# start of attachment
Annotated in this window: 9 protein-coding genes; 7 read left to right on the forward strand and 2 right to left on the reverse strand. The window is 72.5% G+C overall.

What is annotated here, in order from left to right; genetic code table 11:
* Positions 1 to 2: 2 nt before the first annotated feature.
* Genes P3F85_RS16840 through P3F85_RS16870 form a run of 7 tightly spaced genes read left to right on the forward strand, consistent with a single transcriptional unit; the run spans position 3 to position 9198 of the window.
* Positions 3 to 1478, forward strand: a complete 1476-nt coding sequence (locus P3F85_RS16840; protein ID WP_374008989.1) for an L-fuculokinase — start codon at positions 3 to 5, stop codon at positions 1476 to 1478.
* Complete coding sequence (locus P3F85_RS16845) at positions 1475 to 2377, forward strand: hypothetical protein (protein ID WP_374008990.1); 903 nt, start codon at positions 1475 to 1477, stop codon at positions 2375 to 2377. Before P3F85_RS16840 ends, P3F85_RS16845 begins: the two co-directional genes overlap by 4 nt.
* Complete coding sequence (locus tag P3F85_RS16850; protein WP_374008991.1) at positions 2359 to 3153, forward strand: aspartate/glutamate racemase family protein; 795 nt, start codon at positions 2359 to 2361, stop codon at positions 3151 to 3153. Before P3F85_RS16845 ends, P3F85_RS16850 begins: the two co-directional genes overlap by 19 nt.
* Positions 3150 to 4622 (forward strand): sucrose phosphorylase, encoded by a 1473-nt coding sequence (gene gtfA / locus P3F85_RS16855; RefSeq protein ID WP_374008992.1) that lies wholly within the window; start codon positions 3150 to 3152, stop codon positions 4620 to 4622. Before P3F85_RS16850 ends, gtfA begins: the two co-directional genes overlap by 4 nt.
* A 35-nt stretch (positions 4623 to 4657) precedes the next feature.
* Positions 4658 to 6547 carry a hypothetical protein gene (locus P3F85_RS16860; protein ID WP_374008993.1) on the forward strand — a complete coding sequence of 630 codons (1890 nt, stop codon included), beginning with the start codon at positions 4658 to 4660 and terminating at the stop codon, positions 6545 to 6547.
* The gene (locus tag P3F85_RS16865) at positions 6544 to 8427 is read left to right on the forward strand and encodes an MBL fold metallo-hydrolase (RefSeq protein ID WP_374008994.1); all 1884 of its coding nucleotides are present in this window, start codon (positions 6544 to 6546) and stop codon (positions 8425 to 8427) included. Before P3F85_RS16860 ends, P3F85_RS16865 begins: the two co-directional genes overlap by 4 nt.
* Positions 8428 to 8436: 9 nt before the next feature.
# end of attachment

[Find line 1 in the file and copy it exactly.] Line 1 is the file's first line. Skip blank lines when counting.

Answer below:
Annotated in this window: 9 protein-coding genes; 7 read left to right on the forward strand and 2 right to left on the reverse strand. The window is 72.5% G+C overall.